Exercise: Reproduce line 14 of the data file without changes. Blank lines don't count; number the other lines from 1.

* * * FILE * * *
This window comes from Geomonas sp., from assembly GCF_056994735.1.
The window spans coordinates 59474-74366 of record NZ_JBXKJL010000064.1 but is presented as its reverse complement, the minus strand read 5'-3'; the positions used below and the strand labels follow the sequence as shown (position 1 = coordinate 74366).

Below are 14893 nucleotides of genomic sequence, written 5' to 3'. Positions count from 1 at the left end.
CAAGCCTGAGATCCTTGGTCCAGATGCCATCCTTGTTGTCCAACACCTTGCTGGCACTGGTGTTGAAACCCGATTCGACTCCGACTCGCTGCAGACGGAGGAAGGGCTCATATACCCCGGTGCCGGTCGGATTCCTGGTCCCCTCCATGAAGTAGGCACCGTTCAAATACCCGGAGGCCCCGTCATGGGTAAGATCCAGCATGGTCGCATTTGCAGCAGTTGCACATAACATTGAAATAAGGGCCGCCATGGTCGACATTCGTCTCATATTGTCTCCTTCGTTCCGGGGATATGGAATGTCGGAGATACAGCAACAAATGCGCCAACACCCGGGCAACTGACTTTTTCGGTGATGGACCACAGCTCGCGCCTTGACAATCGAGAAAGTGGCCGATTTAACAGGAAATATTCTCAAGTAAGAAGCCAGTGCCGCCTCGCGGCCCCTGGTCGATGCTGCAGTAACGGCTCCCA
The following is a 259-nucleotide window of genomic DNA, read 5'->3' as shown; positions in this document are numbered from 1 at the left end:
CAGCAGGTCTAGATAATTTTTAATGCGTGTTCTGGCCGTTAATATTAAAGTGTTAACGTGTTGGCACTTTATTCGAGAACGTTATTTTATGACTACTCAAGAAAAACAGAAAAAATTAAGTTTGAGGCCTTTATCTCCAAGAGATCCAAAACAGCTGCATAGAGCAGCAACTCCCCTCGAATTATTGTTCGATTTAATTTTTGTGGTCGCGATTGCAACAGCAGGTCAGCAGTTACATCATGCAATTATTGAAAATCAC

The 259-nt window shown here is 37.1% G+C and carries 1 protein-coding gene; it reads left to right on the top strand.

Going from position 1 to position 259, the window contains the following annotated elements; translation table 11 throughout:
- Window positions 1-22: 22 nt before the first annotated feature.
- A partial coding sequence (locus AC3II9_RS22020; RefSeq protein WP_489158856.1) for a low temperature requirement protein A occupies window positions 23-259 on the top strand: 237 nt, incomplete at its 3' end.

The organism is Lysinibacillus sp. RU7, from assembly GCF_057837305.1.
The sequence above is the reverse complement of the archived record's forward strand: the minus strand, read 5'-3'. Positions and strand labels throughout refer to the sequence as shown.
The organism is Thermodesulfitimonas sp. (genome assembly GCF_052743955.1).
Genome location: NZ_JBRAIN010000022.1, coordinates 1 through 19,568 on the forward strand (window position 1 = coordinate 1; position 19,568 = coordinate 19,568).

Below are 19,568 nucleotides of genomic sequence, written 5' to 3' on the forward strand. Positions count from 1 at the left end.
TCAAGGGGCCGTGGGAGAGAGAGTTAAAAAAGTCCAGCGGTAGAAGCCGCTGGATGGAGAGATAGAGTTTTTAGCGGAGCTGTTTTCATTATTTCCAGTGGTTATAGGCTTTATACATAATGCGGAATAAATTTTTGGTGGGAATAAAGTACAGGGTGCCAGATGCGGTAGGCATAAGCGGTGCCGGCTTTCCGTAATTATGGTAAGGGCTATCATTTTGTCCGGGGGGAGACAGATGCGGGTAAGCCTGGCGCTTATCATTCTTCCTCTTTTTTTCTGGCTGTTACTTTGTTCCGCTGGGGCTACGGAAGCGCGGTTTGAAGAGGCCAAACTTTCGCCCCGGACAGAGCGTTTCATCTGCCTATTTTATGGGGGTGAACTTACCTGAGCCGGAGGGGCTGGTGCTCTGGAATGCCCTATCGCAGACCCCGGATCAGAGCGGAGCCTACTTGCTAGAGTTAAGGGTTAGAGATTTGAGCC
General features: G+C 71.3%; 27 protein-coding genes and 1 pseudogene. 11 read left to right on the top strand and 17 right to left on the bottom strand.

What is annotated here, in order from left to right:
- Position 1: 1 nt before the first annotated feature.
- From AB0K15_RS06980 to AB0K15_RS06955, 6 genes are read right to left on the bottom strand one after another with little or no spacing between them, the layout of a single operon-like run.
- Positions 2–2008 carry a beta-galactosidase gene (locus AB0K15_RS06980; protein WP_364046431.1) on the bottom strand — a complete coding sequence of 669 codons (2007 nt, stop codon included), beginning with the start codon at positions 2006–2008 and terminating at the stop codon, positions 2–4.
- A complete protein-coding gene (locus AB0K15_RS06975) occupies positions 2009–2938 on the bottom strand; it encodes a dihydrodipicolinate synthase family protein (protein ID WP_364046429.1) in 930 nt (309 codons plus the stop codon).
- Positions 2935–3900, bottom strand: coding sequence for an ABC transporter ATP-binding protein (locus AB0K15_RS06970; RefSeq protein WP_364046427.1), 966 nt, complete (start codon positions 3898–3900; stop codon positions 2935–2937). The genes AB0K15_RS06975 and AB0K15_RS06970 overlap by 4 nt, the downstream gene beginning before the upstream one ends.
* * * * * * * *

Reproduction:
Genome location: NZ_JBRAIN010000022.1, coordinates 1 through 19,568 on the forward strand (window position 1 = coordinate 1; position 19,568 = coordinate 19,568).